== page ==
According to First American’s “Potential Home Sales Model” for December 2019, the number of potential existing-home sales is 5.3 million: a figure that is 21.3% below the pre-recession peak of market potential, which occurred in March 2004.
The number represents a 1.7% month-over-month increase and a jump of 2.6% compared with a year ago: a gain of 134,460 potential sales.
Moreover, the 5.3 million figure represents a 57.8% increase from the market potential low point, which was reached in February 1993.
“The growth in the market potential for existing-home sales is the net result of several forces that either boost or bash housing market potential,” says Mark Fleming, chief economist at First American. “However, one market driver is actually both a positive and a negative influence on housing market potential: persistently low mortgage rates.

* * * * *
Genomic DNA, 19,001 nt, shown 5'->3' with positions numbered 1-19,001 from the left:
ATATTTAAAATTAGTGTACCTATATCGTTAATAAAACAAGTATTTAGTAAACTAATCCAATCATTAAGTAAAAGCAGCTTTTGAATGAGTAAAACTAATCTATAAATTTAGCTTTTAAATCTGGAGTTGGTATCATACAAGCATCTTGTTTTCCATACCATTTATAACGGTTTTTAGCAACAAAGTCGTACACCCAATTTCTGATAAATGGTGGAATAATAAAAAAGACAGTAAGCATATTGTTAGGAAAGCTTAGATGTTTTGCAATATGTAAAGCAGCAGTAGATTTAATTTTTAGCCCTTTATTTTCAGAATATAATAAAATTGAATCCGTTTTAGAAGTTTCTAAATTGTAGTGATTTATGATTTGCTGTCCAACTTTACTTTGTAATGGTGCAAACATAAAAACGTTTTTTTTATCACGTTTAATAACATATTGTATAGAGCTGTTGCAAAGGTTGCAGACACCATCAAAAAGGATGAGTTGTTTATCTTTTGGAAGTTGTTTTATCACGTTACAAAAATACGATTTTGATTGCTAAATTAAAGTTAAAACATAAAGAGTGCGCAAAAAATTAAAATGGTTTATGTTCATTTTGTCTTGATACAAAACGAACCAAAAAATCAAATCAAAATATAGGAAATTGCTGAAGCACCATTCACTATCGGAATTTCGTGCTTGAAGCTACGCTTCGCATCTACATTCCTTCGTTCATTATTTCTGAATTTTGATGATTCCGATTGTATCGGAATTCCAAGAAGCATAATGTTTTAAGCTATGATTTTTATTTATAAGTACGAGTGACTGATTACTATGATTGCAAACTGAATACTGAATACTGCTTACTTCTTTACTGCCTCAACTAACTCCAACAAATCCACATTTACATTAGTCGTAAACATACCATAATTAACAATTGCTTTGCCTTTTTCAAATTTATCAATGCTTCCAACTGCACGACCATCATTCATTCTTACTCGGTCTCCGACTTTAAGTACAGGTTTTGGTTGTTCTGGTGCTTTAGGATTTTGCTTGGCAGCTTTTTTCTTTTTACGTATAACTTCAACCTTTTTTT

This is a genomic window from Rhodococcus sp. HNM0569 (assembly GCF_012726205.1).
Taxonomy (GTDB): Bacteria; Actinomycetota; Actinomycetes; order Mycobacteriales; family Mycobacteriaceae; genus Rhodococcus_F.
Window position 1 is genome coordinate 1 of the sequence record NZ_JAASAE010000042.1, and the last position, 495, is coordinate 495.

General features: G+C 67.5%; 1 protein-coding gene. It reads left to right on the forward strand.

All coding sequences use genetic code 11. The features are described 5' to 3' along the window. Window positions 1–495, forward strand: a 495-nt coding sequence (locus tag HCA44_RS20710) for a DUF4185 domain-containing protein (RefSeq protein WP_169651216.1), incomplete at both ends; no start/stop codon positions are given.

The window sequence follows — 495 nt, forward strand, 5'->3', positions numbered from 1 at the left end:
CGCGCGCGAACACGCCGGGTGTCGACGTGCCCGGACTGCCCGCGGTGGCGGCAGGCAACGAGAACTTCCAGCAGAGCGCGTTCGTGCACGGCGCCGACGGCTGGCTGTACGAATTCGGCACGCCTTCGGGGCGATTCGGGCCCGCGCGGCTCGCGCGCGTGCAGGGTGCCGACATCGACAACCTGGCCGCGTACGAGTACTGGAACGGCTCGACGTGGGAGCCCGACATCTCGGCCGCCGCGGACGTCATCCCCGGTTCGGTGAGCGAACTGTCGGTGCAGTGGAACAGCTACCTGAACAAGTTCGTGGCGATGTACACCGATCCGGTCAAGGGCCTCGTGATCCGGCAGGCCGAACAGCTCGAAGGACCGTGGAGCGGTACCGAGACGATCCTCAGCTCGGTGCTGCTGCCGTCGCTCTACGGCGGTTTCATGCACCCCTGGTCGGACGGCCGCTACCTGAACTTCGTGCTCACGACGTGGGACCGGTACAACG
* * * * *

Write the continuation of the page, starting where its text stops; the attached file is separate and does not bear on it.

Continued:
“Consensus among forecasters is that mortgage rates will remain below 4 percent for the next two years,” he adds. “Low mortgage rates and increased house-buying power will continue to boost demand, as will demographic tailwinds from millennials entering their prime home-buying years.
“On the other hand, those persistently low rates will discourage existing homeowners from selling, pushing up tenure length and limiting the inventory of homes available for sale. However, that doesn’t necessarily mean we should expect housing market potential to decline. There are many considerations that go into one’s housing tenure decision, which could result in the desire to move. The lack of housing supply has been the norm for several years, yet the housing market has endured.”